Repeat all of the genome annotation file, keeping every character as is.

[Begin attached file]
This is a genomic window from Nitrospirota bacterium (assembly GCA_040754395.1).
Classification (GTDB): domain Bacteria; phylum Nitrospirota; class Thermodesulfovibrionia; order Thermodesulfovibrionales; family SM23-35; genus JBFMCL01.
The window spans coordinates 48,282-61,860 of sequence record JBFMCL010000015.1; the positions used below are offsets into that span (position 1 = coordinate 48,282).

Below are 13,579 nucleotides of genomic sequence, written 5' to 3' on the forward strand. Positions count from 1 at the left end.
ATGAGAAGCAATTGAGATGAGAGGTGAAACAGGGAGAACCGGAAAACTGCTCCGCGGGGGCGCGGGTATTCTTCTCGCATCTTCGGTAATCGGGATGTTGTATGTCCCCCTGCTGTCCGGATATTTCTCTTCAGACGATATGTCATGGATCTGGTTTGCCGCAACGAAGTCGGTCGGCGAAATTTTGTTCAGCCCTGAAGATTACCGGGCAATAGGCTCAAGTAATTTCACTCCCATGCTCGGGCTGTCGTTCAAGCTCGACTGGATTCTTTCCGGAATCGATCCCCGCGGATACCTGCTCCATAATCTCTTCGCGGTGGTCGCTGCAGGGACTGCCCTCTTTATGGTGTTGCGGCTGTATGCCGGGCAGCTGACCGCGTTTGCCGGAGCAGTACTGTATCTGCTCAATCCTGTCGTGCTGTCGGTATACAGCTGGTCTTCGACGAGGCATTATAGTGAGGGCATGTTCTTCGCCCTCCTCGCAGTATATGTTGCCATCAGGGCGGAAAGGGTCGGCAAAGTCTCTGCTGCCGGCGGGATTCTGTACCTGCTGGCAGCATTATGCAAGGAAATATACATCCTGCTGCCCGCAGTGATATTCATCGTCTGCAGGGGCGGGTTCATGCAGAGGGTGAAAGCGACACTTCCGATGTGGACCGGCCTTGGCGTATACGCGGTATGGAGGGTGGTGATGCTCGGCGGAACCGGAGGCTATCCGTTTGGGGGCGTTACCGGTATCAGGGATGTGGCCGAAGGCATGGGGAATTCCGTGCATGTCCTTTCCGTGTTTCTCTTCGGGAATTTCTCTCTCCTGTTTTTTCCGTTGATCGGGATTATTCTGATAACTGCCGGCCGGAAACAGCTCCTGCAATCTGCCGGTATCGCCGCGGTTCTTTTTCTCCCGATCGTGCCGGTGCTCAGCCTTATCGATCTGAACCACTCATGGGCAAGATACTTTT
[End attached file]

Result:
This is a genomic window from Nitrospirota bacterium (assembly GCA_040754395.1).
Classification (GTDB): domain Bacteria; phylum Nitrospirota; class Thermodesulfovibrionia; order Thermodesulfovibrionales; family SM23-35; genus JBFMCL01.
The window spans coordinates 48,282-61,860 of sequence record JBFMCL010000015.1; the positions used below are offsets into that span (position 1 = coordinate 48,282).

Below are 13,579 nucleotides of genomic sequence, written 5' to 3' on the forward strand. Positions count from 1 at the left end.
ATGAGAAGCAATTGAGATGAGAGGTGAAACAGGGAGAACCGGAAAACTGCTCCGCGGGGGCGCGGGTATTCTTCTCGCATCTTCGGTAATCGGGATGTTGTATGTCCCCCTGCTGTCCGGATATTTCTCTTCAGACGATATGTCATGGATCTGGTTTGCCGCAACGAAGTCGGTCGGCGAAATTTTGTTCAGCCCTGAAGATTACCGGGCAATAGGCTCAAGTAATTTCACTCCCATGCTCGGGCTGTCGTTCAAGCTCGACTGGATTCTTTCCGGAATCGATCCCCGCGGATACCTGCTCCATAATCTCTTCGCGGTGGTCGCTGCAGGGACTGCCCTCTTTATGGTGTTGCGGCTGTATGCCGGGCAGCTGACCGCGTTTGCCGGAGCAGTACTGTATCTGCTCAATCCTGTCGTGCTGTCGGTATACAGCTGGTCTTCGACGAGGCATTATAGTGAGGGCATGTTCTTCGCCCTCCTCGCAGTATATGTTGCCATCAGGGCGGAAAGGGTCGGCAAAGTCTCTGCTGCCGGCGGGATTCTGTACCTGCTGGCAGCATTATGCAAGGAAATATACATCCTGCTGCCCGCAGTGATATTCATCGTCTGCAGGGGCGGGTTCATGCAGAGGGTGAAAGCGACACTTCCGATGTGGACCGGCCTTGGCGTATACGCGGTATGGAGGGTGGTGATGCTCGGCGGAACCGGAGGCTATCCGTTTGGGGGCGTTACCGGTATCAGGGATGTGGCCGAAGGCATGGGGAATTCCGTGCATGTCCTTTCCGTGTTTCTCTTCGGGAATTTCTCTCTCCTGTTTTTTCCGTTGATCGGGATTATTCTGATAACTGCCGGCCGGAAACAGCTCCTGCAATCTGCCGGTATCGCCGCGGTTCTTTTTCTCCCGATCGTGCCGGTGCTCAGCCTTATCGATCTGAACCACTCATGGGCAAGATACTTTT